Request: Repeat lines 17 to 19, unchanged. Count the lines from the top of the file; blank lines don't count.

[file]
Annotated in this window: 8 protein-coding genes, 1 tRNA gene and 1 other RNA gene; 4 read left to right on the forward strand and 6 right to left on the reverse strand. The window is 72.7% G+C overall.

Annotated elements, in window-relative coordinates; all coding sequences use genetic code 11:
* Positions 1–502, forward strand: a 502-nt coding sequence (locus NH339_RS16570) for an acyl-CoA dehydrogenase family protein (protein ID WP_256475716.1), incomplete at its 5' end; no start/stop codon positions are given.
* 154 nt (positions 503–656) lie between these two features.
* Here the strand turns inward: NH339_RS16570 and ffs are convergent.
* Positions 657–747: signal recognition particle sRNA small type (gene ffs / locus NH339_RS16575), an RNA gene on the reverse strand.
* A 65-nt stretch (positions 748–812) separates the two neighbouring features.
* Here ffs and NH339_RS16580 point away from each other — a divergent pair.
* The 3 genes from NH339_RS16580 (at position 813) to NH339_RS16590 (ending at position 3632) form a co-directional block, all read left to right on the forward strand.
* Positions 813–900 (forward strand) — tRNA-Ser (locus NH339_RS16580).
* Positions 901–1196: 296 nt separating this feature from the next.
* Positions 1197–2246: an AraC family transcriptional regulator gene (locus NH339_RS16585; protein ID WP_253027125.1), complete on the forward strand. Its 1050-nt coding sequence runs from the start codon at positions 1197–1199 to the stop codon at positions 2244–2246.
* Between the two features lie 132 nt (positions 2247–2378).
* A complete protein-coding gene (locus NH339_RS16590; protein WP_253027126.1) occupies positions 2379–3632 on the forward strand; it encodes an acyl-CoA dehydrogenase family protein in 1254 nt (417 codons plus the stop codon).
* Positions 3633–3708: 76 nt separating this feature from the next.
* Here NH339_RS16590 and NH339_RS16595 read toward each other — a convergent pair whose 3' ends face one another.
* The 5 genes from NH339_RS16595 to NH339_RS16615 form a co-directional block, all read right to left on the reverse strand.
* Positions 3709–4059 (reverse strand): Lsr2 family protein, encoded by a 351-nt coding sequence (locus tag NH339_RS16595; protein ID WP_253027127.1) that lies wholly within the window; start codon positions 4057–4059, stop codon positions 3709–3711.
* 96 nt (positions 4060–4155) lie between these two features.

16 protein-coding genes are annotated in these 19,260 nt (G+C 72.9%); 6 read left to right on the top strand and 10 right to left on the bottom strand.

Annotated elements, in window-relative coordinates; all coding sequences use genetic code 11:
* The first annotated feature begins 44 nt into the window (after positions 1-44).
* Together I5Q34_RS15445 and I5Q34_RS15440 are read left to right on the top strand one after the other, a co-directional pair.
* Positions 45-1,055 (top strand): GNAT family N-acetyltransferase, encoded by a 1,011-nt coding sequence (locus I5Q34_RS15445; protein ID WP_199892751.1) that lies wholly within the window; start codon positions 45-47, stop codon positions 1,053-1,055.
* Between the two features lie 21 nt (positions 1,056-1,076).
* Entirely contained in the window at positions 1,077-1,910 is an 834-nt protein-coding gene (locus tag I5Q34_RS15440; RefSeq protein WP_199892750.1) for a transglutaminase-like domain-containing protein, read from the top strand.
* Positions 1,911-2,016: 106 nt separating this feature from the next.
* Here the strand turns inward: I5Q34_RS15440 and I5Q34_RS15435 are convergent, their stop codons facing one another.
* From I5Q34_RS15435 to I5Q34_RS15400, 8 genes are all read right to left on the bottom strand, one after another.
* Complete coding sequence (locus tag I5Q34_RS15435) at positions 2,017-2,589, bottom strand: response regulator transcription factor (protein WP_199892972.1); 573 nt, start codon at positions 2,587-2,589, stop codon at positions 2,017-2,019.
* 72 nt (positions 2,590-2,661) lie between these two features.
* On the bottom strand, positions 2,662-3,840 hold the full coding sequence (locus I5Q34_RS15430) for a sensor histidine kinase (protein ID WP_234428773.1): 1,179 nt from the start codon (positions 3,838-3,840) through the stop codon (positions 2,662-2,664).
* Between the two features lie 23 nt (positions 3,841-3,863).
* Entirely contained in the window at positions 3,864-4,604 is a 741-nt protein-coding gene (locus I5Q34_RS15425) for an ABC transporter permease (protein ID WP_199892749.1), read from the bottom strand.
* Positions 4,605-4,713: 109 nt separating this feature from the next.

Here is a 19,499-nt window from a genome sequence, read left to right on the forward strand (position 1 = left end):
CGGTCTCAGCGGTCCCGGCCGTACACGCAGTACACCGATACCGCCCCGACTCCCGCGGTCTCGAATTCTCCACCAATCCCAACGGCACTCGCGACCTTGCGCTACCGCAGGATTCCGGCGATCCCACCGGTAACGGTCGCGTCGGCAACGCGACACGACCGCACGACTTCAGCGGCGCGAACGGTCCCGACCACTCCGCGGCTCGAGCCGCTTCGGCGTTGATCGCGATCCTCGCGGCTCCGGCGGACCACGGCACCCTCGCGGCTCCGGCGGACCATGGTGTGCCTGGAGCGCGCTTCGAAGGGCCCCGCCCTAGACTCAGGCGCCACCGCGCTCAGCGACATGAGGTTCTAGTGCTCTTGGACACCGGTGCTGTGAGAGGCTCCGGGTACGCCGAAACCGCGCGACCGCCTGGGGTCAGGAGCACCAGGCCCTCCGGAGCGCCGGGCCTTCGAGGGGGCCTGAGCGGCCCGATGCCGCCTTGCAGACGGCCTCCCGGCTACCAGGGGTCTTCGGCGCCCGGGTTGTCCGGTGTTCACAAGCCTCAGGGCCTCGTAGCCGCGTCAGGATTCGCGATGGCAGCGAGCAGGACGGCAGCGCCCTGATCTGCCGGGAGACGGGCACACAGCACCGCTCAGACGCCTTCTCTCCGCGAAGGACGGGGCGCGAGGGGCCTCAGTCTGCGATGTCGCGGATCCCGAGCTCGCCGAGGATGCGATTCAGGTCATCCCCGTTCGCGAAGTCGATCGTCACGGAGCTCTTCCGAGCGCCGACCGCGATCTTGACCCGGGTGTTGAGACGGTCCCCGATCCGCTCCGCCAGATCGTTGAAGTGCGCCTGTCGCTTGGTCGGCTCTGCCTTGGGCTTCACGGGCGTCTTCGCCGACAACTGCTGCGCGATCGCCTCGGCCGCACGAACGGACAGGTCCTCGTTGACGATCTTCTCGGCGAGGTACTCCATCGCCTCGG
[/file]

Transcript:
* The 5 genes from NH339_RS16595 to NH339_RS16615 form a co-directional block, all read right to left on the reverse strand.
* Positions 3709–4059 (reverse strand): Lsr2 family protein, encoded by a 351-nt coding sequence (locus tag NH339_RS16595; protein ID WP_253027127.1) that lies wholly within the window; start codon positions 4057–4059, stop codon positions 3709–3711.
* 96 nt (positions 4060–4155) lie between these two features.